Game Development Reference
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q 1
( q 1 ,a,q 1 ,q + )
( q 1 ,a,q 2 ,q + )
q 2
( q 2 ,a,q 1 ,q 1 )
q 2
( q 1
,a,q + ,q 1
)
q
1
( q 1 ,b,q + ,q + )
( q + ,a,q + ,q + )
( q + ,b,q + ,q + )
Figure 2.14 The emptiness game for the example PTA. The thick arrows
define a winning strategy for Constructor
2 Spoiler chooses a direction and the game moves on to position q 0 or q 1 .
A play of this game is an infinite sequence of states and transitions. For
the winning condition only the sequence of states is relevant: The winning
condition for Constructor is the acceptance condition of
A
.
This is a parity game on a finite game graph. In the same way as for the
membership game we get the following lemma.
Lemma 2.18
is not empty iff Constructor
has a winning strategy in the emptiness game for
The language of the PTA
A
A
.
Consider the following example PTA
A
over the alphabet
{
a, b
}
with state
q 1 ,q 1 ,q 2 ,q + }
set
{
, initial state q 1 , and the following transitions and priorities:
( q 1 ,a,q 1 ,q + ) q 1 ,a,q + ,q 1 ) q + ,a,q + ,q + )
c ( q 1 )= c ( q 1 )=1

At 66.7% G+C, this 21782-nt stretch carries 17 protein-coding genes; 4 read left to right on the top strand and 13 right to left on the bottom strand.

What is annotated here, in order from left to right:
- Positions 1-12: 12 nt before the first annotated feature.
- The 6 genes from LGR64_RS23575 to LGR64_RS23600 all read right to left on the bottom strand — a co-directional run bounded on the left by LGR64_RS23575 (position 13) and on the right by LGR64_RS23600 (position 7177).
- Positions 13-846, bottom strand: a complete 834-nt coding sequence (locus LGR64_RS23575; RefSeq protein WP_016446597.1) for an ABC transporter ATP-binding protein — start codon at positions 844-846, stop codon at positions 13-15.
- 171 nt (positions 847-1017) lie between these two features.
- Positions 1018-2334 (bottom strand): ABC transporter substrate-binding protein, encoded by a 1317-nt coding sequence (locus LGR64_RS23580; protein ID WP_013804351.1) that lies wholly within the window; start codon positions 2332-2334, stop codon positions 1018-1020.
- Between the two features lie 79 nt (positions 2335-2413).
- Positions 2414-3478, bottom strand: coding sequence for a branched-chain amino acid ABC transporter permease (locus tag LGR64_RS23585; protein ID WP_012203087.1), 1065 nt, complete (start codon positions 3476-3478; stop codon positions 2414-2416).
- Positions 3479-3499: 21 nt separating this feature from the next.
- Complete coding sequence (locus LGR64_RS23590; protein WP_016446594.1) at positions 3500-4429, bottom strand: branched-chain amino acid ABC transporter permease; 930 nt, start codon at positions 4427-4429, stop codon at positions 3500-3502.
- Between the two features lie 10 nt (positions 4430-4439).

( q 1 ,a,q 2 ,q + ) q 1 ,b,q + ,q + ) q + ,b,q + ,q + )
c ( q 2 )= c ( q + )=2
( q 2 ,a,q 1 ,q 1 )
The emptiness game together with a winning strategy for Constructor
is shown in Figure 2.14. The nodes of Constructor are labelled with the
name of the state and the corresponding priority. The transitions do not
have a priority in the game because they are not considered for the winning
condition.
Since Constructor has a winning strategy we can deduce that there
is a tree that is accepted by
. Furthermore, from a positional winning
strategy one can construct a finitely generated tree that is accepted by
A
.
The idea is that the strategy of Constructor associates to each state a
A
 
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